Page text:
Maybe it’s a problem with the staff, to be honest. His assassins don’t seem especially competent. Not even during the chase, but on the ride home, one of the bad guys manages to fall out of a turning boat. I hope he got his pay docked and put on a water safety course. It’s no wonder that when an akido-themed henchman shows up he’s wearing the full safety gear. Because you can’t be too careful. Or conspicuous. It’s no surprise that Drax has to hire outside his organisation in order to deal with Bond.

Drax himself makes for an interesting villain – at least in the early stages of the film. Towards the climax, he’s just another genocidal madman – perhaps too soon following the previous film – but early on he shows some interesting traits. He’s a man essentially without nationality – with a French accent, living in California, pretending to be British. It’s a very Ian Fleming villain (perhaps the most faithful part of the film, and – even then – more to the general themes than the specific story). He very clearly strives to be upper-class British (with the pheasant hunting, playing bridge with government ministers and quoting of Wilde), while his ambitions reflect that he knows he ultimately never will be.

Spaced out?

In fact, the first thing the character does to establish himself as a villain is to belittle the British contribution to world culture, despite his clear attempts to emulate the English. “You have arrived at a propitious moment,” he explains to Bond, “considered to be your country’s one indisputable contribution to Western Civilization: Afternoon tea.” Indeed, Drax’s ambitions in space at first seem like some sort of imperial fantasy playing out, perhaps reflecting his British influences. Hugo Drax talks about “the conquest of space” and “the untainted cradle of the heavens” as if he aspires to empire, reflecting the weird fusion of the franchise’s nostalgic leanings and this instalment’s futuristic setting.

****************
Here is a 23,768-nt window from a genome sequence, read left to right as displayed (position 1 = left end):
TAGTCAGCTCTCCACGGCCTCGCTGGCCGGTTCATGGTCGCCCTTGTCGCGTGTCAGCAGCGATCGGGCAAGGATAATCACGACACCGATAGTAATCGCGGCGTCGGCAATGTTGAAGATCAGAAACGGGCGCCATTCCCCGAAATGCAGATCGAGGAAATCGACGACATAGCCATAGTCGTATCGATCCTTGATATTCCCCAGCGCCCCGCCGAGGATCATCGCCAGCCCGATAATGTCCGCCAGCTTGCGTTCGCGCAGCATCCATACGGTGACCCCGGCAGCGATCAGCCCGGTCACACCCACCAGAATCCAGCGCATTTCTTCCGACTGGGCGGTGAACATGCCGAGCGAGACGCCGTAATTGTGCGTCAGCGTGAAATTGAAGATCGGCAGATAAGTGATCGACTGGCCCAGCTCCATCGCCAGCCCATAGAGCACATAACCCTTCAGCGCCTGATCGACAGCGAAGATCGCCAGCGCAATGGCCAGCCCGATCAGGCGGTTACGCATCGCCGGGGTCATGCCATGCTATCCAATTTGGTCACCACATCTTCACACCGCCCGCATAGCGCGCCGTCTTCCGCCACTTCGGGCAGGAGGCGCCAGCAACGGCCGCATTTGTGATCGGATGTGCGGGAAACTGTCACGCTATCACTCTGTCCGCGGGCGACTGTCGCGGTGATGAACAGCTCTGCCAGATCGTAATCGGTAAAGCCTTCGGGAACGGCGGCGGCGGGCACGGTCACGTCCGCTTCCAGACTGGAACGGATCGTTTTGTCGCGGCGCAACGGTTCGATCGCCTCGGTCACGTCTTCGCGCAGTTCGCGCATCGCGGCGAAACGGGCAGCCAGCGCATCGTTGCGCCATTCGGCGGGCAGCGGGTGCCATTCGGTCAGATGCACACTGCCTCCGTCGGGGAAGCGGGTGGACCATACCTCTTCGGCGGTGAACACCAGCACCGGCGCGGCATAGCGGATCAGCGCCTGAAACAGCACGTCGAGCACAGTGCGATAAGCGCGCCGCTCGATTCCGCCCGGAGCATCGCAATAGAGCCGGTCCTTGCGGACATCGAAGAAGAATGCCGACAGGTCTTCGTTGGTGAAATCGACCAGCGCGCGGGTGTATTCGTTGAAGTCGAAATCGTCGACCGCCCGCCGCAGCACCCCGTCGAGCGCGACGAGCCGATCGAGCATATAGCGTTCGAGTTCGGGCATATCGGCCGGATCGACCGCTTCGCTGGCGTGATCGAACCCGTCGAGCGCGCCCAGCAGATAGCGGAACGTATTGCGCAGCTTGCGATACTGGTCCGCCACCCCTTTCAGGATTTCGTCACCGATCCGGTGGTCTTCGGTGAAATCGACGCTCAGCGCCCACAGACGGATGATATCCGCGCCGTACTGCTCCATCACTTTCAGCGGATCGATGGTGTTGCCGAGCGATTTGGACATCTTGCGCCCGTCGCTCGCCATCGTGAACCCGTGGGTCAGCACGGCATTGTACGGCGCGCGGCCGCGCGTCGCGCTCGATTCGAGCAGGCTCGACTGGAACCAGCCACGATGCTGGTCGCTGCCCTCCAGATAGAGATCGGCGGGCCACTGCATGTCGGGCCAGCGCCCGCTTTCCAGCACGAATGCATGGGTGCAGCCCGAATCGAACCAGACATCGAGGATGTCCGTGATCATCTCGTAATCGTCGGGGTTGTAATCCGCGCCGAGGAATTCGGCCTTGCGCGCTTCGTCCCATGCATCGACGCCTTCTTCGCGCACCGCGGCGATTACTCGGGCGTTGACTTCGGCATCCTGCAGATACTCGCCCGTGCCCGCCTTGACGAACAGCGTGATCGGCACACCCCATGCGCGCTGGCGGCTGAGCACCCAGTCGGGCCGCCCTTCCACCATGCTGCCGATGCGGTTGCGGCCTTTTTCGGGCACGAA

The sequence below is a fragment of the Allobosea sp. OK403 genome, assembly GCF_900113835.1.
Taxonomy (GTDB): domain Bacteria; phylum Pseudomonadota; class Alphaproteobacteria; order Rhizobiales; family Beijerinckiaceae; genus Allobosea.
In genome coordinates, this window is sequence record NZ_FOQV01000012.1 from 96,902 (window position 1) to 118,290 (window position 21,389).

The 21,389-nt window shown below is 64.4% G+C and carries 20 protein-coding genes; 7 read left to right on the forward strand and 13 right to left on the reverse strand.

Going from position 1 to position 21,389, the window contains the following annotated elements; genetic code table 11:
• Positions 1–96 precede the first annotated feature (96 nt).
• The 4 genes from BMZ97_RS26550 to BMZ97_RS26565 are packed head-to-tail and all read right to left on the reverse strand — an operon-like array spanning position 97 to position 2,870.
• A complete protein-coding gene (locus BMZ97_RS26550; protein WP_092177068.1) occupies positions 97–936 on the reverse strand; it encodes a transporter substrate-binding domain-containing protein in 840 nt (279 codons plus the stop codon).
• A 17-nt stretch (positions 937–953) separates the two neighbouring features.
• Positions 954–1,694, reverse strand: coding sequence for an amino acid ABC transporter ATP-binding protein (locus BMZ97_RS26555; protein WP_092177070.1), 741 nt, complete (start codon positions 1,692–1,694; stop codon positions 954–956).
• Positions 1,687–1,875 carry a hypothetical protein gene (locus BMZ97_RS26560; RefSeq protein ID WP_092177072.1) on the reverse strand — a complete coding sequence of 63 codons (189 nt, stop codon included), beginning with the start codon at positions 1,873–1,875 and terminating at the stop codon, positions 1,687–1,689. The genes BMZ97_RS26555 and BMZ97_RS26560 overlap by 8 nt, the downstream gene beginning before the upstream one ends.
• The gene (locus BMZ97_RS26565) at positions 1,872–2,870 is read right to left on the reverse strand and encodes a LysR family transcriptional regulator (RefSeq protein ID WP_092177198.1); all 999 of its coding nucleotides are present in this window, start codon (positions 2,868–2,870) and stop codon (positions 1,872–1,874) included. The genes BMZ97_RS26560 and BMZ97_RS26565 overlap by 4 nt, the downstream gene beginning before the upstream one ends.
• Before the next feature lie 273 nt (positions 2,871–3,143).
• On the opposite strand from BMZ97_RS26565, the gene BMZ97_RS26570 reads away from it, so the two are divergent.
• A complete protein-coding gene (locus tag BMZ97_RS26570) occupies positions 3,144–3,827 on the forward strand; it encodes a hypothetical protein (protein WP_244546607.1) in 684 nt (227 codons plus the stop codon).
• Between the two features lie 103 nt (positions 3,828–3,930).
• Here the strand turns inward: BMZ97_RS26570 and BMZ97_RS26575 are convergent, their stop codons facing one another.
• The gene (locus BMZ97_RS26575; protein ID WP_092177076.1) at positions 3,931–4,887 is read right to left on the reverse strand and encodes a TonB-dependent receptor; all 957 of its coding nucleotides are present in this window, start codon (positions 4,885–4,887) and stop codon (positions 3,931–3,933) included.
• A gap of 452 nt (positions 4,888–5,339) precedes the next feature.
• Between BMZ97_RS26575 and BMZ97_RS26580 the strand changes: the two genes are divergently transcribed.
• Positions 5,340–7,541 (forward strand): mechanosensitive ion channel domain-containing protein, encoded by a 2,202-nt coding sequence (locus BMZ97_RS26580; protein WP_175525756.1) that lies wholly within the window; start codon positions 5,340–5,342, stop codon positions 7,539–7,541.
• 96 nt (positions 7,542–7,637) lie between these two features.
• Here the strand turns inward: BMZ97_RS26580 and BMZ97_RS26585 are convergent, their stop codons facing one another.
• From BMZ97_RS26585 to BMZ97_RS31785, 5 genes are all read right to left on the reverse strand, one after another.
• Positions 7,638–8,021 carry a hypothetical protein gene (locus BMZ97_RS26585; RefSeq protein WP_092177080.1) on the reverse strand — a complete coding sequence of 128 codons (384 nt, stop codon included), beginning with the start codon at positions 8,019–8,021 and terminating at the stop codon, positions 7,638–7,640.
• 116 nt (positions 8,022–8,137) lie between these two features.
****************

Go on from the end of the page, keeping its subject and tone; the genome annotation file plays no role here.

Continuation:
Indeed, the villain is ultimately defined by how distinctly non-British he is. After all, although he seems focused on reaching the stars, his true fascination is with eugenics and genocide – two concepts which, when linked, form all manner of unpleasant associations. This is quite disappointing – perhaps as disappointing as the flat performance by Michael Lonsdale. It seems almost like he’s meditating as he makes his way through the film, which is probably a more artistic choice – but doesn’t fit the movie’s aesthetic.

Goodhead by name…